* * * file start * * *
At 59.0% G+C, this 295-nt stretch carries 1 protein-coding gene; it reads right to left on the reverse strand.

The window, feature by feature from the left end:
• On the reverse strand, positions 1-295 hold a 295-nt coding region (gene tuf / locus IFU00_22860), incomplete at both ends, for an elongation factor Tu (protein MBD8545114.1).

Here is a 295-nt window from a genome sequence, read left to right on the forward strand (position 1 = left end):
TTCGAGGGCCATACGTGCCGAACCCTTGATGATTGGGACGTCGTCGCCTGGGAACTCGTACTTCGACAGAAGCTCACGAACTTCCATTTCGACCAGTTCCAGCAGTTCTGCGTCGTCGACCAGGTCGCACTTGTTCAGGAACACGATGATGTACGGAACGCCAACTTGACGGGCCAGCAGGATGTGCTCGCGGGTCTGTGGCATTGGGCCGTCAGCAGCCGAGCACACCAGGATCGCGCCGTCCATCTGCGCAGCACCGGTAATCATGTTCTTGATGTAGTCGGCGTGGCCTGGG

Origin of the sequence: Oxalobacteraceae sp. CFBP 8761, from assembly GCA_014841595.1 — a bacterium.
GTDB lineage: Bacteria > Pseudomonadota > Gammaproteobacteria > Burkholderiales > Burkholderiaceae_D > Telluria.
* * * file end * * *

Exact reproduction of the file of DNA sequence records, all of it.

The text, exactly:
At 59.0% G+C, this 295-nt stretch carries 1 protein-coding gene; it reads right to left on the reverse strand.

The window, feature by feature from the left end:
• On the reverse strand, positions 1-295 hold a 295-nt coding region (gene tuf / locus IFU00_22860), incomplete at both ends, for an elongation factor Tu (protein MBD8545114.1).

Here is a 295-nt window from a genome sequence, read left to right on the forward strand (position 1 = left end):
TTCGAGGGCCATACGTGCCGAACCCTTGATGATTGGGACGTCGTCGCCTGGGAACTCGTACTTCGACAGAAGCTCACGAACTTCCATTTCGACCAGTTCCAGCAGTTCTGCGTCGTCGACCAGGTCGCACTTGTTCAGGAACACGATGATGTACGGAACGCCAACTTGACGGGCCAGCAGGATGTGCTCGCGGGTCTGTGGCATTGGGCCGTCAGCAGCCGAGCACACCAGGATCGCGCCGTCCATCTGCGCAGCACCGGTAATCATGTTCTTGATGTAGTCGGCGTGGCCTGGG

Origin of the sequence: Oxalobacteraceae sp. CFBP 8761, from assembly GCA_014841595.1 — a bacterium.
GTDB lineage: Bacteria > Pseudomonadota > Gammaproteobacteria > Burkholderiales > Burkholderiaceae_D > Telluria.